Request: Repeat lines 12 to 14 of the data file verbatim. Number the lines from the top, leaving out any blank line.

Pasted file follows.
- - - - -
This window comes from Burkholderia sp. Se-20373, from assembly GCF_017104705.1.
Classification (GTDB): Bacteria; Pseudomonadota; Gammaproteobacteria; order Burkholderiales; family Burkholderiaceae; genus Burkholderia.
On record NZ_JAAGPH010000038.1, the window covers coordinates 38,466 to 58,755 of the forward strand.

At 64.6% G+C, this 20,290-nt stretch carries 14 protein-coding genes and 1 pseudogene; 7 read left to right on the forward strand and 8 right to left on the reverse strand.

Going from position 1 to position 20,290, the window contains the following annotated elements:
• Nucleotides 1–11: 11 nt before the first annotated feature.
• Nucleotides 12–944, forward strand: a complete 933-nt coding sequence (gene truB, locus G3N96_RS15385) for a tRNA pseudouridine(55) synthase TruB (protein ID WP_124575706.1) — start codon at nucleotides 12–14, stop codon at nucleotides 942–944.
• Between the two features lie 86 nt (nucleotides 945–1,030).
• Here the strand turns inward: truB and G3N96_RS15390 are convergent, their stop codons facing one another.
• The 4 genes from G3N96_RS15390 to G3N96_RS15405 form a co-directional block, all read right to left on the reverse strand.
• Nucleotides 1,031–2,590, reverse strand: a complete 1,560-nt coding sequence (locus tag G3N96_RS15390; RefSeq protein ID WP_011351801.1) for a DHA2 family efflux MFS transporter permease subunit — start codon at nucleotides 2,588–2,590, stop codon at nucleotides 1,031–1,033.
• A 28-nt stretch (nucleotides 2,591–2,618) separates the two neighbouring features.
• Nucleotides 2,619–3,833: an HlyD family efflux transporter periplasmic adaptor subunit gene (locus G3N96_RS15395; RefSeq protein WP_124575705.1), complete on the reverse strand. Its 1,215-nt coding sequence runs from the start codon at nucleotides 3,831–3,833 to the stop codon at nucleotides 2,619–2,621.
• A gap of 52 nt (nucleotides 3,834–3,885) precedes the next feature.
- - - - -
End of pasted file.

• A 28-nt stretch (nucleotides 2,591–2,618) separates the two neighbouring features.
• Nucleotides 2,619–3,833: an HlyD family efflux transporter periplasmic adaptor subunit gene (locus G3N96_RS15395; RefSeq protein WP_124575705.1), complete on the reverse strand. Its 1,215-nt coding sequence runs from the start codon at nucleotides 3,831–3,833 to the stop codon at nucleotides 2,619–2,621.
• A gap of 52 nt (nucleotides 3,834–3,885) precedes the next feature.